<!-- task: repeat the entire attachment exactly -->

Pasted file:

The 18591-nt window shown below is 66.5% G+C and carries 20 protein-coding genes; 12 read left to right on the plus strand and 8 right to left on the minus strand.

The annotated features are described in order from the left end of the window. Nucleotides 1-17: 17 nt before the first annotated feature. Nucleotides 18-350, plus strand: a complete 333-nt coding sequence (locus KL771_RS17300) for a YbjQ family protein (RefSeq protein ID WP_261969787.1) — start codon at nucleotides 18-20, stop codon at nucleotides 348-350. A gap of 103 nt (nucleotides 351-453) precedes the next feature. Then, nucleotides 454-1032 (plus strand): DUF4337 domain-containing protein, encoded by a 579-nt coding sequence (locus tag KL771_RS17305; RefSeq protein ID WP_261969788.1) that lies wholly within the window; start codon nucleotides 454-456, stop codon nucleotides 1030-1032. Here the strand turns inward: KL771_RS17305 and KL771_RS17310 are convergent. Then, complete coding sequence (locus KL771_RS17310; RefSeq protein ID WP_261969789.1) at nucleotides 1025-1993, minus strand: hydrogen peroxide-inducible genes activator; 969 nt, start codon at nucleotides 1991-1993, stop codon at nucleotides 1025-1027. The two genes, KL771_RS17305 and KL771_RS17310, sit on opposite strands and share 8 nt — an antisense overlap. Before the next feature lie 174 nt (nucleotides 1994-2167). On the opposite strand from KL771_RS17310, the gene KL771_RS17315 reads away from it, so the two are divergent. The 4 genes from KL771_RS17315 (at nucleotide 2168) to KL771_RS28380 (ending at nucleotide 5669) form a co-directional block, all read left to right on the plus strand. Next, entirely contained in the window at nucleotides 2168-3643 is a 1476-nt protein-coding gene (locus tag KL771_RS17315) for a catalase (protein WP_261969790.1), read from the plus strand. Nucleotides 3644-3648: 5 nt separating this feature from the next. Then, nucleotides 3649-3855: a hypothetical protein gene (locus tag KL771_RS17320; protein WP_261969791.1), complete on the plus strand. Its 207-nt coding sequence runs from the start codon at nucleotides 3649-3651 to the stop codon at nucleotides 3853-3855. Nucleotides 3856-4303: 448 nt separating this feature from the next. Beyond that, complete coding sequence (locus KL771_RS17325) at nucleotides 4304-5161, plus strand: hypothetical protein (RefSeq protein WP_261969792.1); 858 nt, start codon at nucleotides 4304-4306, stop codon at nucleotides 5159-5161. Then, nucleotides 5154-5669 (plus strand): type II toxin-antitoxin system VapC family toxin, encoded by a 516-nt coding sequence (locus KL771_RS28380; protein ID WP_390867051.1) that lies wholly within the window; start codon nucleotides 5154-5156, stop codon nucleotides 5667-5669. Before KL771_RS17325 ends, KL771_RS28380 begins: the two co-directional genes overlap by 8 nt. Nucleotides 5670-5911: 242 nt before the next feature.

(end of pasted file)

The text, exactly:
The 18591-nt window shown below is 66.5% G+C and carries 20 protein-coding genes; 12 read left to right on the plus strand and 8 right to left on the minus strand.

The annotated features are described in order from the left end of the window. Nucleotides 1-17: 17 nt before the first annotated feature. Nucleotides 18-350, plus strand: a complete 333-nt coding sequence (locus KL771_RS17300) for a YbjQ family protein (RefSeq protein ID WP_261969787.1) — start codon at nucleotides 18-20, stop codon at nucleotides 348-350. A gap of 103 nt (nucleotides 351-453) precedes the next feature. Then, nucleotides 454-1032 (plus strand): DUF4337 domain-containing protein, encoded by a 579-nt coding sequence (locus tag KL771_RS17305; RefSeq protein ID WP_261969788.1) that lies wholly within the window; start codon nucleotides 454-456, stop codon nucleotides 1030-1032. Here the strand turns inward: KL771_RS17305 and KL771_RS17310 are convergent. Then, complete coding sequence (locus KL771_RS17310; RefSeq protein ID WP_261969789.1) at nucleotides 1025-1993, minus strand: hydrogen peroxide-inducible genes activator; 969 nt, start codon at nucleotides 1991-1993, stop codon at nucleotides 1025-1027. The two genes, KL771_RS17305 and KL771_RS17310, sit on opposite strands and share 8 nt — an antisense overlap. Before the next feature lie 174 nt (nucleotides 1994-2167). On the opposite strand from KL771_RS17310, the gene KL771_RS17315 reads away from it, so the two are divergent. The 4 genes from KL771_RS17315 (at nucleotide 2168) to KL771_RS28380 (ending at nucleotide 5669) form a co-directional block, all read left to right on the plus strand. Next, entirely contained in the window at nucleotides 2168-3643 is a 1476-nt protein-coding gene (locus tag KL771_RS17315) for a catalase (protein WP_261969790.1), read from the plus strand. Nucleotides 3644-3648: 5 nt separating this feature from the next. Then, nucleotides 3649-3855: a hypothetical protein gene (locus tag KL771_RS17320; protein WP_261969791.1), complete on the plus strand. Its 207-nt coding sequence runs from the start codon at nucleotides 3649-3651 to the stop codon at nucleotides 3853-3855. Nucleotides 3856-4303: 448 nt separating this feature from the next. Beyond that, complete coding sequence (locus KL771_RS17325) at nucleotides 4304-5161, plus strand: hypothetical protein (RefSeq protein WP_261969792.1); 858 nt, start codon at nucleotides 4304-4306, stop codon at nucleotides 5159-5161. Then, nucleotides 5154-5669 (plus strand): type II toxin-antitoxin system VapC family toxin, encoded by a 516-nt coding sequence (locus KL771_RS28380; protein ID WP_390867051.1) that lies wholly within the window; start codon nucleotides 5154-5156, stop codon nucleotides 5667-5669. Before KL771_RS17325 ends, KL771_RS28380 begins: the two co-directional genes overlap by 8 nt. Nucleotides 5670-5911: 242 nt before the next feature.